And it’s a good thing he could, for their dialogue moves unhesitatingly from a pointed inquiry to a verbal joust. The question at hand, from which a Platonic digression always is to be expected, was whether or not virtue was capable of being taught. Was that highest of aims educable, or was it ingrained? Ultimately, after countless repartees and argumentative thrusts, the answer to this question remains inconclusive. Pedants and pedagogues will quibble, each claiming a resolution to this ancient question. Alas, we know not if virtue can be taught, but we join Protagoras in hoping that it might. For him, his income was in some way dependent on its being so. If there is no lesson to export, no curriculum to which one ought to adhere, of what use is the teacher by whom these matters are possessed? For us moderns, we like to think ourselves a mere Amazon “Alexa” inquisition or self-help book away from being improved, but we gravely diminish the role of the teacher by being so reliant upon our own devices.


The question, then, on the educability of virtue is frustratingly moot. We impugn these intrepid thinkers not. Their inability to achieve an answer is no cause for our distaste. Rather, we give to them our deepest sympathies, having come up with no better answer to this issue ourselves.


Beneath this most practical of all questions (that is, as earlier stated, whether or not virtue can be taught and, if so, by whom?) lies a philosophical distinction of which we, as devoted members of the thinking world, have been admirably quick to take note. It is the penetrating divergence between feelings and facts. The former is a product of subjectivism—the theory that all a man feels to be true is indubitably just that. “Man”, as the greatest expositor of that belief tersely pointed out, “is the measure of all things”. This is the apothegm of Protagoras by which the genteel sophist (if nothing else is remembered of him) is known. Contrary to the associated Pre-Socratics with whom he ran, Protagoras was more interested in thoughts than in things. He was more psychologist than naturalist, more Durkheim than Darwin.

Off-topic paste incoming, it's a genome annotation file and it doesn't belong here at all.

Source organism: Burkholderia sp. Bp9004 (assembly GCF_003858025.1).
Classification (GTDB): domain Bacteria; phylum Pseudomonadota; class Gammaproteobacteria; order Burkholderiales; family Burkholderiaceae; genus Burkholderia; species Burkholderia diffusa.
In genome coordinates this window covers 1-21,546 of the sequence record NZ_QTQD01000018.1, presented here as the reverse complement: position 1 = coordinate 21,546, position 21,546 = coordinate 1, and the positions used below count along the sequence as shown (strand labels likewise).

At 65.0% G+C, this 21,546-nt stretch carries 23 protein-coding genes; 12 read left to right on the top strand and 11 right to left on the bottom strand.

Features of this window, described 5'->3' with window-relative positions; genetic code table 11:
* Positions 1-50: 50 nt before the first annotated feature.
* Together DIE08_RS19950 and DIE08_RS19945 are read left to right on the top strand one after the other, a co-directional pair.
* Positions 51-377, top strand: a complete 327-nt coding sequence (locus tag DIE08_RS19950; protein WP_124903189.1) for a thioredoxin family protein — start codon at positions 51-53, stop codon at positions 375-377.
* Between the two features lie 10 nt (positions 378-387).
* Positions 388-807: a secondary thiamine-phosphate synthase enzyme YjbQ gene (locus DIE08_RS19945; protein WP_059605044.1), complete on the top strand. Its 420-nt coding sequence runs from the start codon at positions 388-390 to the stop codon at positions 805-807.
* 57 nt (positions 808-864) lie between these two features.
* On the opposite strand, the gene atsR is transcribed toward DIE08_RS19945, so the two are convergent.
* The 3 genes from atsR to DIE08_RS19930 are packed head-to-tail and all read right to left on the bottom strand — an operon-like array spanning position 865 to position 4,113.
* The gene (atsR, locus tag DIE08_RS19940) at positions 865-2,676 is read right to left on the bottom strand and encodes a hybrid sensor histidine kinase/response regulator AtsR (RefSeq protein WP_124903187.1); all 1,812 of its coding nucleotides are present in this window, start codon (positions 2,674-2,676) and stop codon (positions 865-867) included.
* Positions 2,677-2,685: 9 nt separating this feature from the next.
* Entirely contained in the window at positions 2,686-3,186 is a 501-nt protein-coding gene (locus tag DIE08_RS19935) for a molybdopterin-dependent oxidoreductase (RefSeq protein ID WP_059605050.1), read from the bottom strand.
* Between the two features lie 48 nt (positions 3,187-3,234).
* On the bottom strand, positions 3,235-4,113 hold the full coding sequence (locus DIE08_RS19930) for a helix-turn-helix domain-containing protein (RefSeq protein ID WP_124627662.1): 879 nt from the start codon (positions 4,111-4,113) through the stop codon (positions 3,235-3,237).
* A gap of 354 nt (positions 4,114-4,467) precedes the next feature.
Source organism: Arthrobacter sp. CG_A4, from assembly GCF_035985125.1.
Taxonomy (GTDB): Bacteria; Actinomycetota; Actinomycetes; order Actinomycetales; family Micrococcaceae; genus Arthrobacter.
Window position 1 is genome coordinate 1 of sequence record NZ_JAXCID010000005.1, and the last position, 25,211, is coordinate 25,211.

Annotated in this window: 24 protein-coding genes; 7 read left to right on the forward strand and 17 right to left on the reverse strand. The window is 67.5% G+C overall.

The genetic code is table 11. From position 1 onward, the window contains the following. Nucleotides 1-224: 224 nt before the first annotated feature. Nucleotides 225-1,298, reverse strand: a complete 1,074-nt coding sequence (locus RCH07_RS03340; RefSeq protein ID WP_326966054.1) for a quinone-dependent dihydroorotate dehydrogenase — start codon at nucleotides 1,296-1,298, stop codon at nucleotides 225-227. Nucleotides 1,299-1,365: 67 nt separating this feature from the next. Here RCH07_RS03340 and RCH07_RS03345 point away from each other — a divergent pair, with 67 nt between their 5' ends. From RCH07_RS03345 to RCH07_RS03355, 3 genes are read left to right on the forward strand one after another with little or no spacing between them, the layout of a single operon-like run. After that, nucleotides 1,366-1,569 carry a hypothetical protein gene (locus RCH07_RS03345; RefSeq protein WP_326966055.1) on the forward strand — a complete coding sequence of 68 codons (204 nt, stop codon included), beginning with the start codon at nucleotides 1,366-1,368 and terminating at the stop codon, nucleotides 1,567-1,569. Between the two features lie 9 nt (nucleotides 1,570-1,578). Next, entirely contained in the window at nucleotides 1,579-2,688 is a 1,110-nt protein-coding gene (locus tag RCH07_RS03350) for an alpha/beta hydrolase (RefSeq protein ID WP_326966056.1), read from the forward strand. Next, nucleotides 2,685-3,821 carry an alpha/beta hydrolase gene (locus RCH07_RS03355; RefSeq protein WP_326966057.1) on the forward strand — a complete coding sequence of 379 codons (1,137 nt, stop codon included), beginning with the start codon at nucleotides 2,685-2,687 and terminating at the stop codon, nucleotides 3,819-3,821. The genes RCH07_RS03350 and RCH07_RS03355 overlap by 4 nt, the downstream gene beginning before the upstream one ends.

Everything—be it virtue, beauty, justice, goodness, you name it—was subjectively to be discerned and every man in retention of his own understanding of the truth. Objectivity was an apparition. A perhaps radical sense of relativism had found its champion and individualism its voice (a voice, one might add, that’s become increasingly resonant in our Post-Modern age—an age in which the bewildering line “my truth” is commonly bandied about).


But a voice is only championed if it can withstand the raillery an adversary. It mustn’t buckle when the imprecations of an opponent flow its way. And, expectedly, flow they will. There was no more redoubtable an opponent, irrespective of his youth and the gentle curiosity of his mind, than that found in the person of Plato’s Socrates. In opposition to Protagoras’ idea that the capricious self is the only enduring source of truth, Socrates believed in a philosophy of greater solidity. There was, in Socrates’ as well as in Plato’s mind, an ultimate and essential Truth—one in whose image all lesser facsimiles were to be formed. If, as Protagoras had convinced us, we were to accept the premise that man is the measure of all things, by what measure—we curiously ask of the Thracian traveler—would he himself be gauged? Mustn’t there be a universal ideal, a Form of man by which man is ultimately measured? There is an ideal under whose recognition we live—to whose perfection we strive. We form not our own measurements, but that Ideal to which we look up keenly measures us.


Between Protagoras and Plato, relativism and idealism, the battle for the truth of life continues. According to the solipsistic century in which we presently live, the former thinker seems to have gained the advantage. Finding acceptable no truth but our own, each of us has become the bluntest of measuring sticks. Nothing is unknown to us as we appreciate every angle—no matter how acute the lines or obtuse our thought. Nevertheless, the Socratic idea persists and demands that it be heard. It does so every Sunday, that alleged day of respite during whose morning hours we hear it said of us and of our closest friends that we were made in the likeness of a loving God. He is the measure by whose dimensions or dictates we’re crafted.


Ultimately, there’s room both for sophist and philosopher in this quest for the measurement and understanding of man. All hands are needed on his tumultuous deck. And if it be our endeavor to take up the task with the commitment it deserves and the earnestness of which we have no lack, we’ll have to use every available instrument and every man—whether wisdom is for him a labor of income or one of love. We thus seek to know Protagoras so we might better know ourselves. We likewise hope to understand Socrates, though we frankly expect never to understand ourselves.